The Cask Marque initiative to defend the quality of real ale originated in Southwold, the home of Adnams. We examine the brewer's success with real ale in its own pubs.
Adnams is one of the founders of the Cask Marque ale scheme - and when you see the emphasis it places on quality it's not difficult to understand why.
Adnams is committed to producing top cask ales and has invested heavily in making sure its products are served in tip-top condition.
Its 96 tenanted pubs act as "showrooms" for the beers and all have ale python drivers fitted to ensure the products are served at the correct temperature - in winter or summer.
The company strongly supports the Cask Marque initiative which was dreamed up by itself and three other brewers and is now being co-ordinated on a full-time basis by Adnams' former board member Paul Nunny.
The scheme aims to ensure cask ale standards in all pubs across the country by recognising licensees who pass quality control tests.
Based in the small Suffolk town of Southwold, the brewer is proud of the fact that it has maintained beer volumes in a "shrinking market".
"Everything we do at Adnams is of quality and for this reason we have been able to hold on to beer volumes," said joint managing director Jonathan Adnams.
The company is currently brewing about 58,000 barrels out of a capacity of around 100,000. It has freetrade accounts in Anglia and London and beers are available nationwide through distributors. Fifty-five per cent of beers are supplied outside Anglia.
Jonathan Adnams sees the company continuing to brew well into the next century, and although the regionals are cutting down on their brewing to concentrate on retailing, this is not considered an option.
Jonathan Adnams said: "By the year 2010, we will still be producing ales, we may have a slightly enlarged tenanted estate and we may have expanded our managed house division (currently at three) should the opportunity arise."
To fulfil the company's aims, there have been a number of changes at the 110-year-old brewer.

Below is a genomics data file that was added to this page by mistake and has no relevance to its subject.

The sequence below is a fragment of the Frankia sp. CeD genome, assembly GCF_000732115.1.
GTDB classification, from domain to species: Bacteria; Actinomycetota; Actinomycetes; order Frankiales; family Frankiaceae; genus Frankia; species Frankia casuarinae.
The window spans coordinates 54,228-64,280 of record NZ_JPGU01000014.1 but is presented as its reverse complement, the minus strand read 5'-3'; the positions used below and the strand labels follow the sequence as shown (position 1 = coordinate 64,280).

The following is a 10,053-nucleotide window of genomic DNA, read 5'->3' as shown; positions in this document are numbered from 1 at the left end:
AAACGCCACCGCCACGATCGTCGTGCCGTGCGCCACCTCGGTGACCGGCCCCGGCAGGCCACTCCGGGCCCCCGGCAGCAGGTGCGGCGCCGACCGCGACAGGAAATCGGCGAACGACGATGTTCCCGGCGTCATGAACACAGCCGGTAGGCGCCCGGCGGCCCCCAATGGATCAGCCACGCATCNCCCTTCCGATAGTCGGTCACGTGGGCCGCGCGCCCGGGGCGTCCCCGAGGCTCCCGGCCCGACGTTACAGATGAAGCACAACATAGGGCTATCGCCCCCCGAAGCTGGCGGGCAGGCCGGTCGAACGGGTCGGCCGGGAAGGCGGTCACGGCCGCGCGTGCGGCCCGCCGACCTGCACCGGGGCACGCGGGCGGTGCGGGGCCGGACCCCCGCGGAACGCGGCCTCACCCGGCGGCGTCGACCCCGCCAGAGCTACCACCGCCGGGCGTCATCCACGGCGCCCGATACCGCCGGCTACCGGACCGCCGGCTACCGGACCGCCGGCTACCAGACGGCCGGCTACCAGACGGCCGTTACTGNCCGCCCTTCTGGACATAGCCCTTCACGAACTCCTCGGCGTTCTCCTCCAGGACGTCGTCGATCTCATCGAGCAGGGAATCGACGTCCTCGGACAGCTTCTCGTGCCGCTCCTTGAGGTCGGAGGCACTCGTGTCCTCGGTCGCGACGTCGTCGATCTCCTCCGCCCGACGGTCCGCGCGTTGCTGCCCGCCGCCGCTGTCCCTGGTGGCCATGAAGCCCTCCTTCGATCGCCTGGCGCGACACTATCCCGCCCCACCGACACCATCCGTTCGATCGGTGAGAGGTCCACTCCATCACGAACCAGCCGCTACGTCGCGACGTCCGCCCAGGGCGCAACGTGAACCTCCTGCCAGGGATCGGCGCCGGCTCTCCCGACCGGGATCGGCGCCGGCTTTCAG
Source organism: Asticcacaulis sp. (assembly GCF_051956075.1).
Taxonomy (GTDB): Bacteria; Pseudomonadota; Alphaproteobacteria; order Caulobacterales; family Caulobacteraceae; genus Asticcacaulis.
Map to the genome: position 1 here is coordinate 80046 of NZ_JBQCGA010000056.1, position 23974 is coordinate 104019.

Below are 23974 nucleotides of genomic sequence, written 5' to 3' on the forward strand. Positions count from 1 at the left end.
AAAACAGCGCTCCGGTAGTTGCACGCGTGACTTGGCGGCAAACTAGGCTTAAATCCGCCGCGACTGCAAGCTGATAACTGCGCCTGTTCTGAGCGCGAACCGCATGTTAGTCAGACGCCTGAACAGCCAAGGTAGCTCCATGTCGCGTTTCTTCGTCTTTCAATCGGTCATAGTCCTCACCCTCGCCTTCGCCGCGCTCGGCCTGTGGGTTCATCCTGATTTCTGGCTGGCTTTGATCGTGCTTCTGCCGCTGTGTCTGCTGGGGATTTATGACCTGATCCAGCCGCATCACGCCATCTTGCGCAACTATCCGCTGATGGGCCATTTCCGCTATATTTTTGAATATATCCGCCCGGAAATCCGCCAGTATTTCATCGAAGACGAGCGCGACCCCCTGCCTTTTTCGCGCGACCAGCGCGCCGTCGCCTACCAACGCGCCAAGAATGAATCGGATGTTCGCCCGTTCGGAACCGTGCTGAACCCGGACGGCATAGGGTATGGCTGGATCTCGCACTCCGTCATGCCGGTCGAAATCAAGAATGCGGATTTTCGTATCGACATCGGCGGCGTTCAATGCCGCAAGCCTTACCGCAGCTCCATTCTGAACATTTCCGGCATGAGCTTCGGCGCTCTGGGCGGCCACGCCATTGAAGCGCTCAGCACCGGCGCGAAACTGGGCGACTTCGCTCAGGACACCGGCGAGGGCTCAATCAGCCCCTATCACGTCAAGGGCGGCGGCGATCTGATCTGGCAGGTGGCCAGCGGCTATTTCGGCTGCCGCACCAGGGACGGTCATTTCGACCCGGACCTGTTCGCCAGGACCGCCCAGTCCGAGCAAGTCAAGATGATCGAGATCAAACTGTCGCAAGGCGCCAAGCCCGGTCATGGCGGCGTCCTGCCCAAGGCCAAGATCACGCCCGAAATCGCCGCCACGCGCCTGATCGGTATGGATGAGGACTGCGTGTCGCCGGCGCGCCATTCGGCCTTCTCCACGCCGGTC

Last year saw a shake-up in structure with Jonathan Adnams taking on shared managing directorship with Hugh Robert, and Bernard Seagrave-Daly appointed deputy chairman from his former position of MD.
Recently the company has re-organised its distribution arrangements, announcing plans to close both its Cambridge and Heathrow sites. The move will result in a small number of redundancies but aims to make distribution "faster, more flexible and cost effective".
Away from brewing, the company is not making any huge effort to expand its estate and has remained fairly static over the past few years.
However, it is investing in individual houses and is also looking at re-defining some of its pubs to meet the needs of today's customers.
Chairman Simon Loftus said it was looking at categorising its traditional pubs which offer accommodation and consistent standards into the Adnams Inns division.
Concepts and theming is something the company is not interested in looking at, believing there will always be a need for its traditional tenancies.
"We are firm believers in the tenanted system," said Jonathan Adnams.
"It is what this industry is built on and small companies like ours needs a tied estate to survive."
The company actively involves itself in campaigns if it feel it will boost trade at its houses. It is fighting for duty harmonisation and is strongly opposed to plans to reduce the drink-drive limits.
On this matter it has been in contact with several MPs. "This will be a death-knell for rural pubs," said Jonathan Adnams.
With an annual turnover of £36m, £4m of that comes from its wine division. The Wine Merchants has grown from a small department to one which is renowned and sells nationwide.
It imports a large range of wine from around the world which is available to the trade and individuals through its Cellar and Kitchen store in Southwold.
The wine interest is an added bonus but at the end of the day, Adnams is a brewer and proud of it. It is moving to meet the ever-changing demands of customers but refuses to let go of its tradition and heritage.
If you visit the brewery, complete with horse-drawn drays, you will understand why.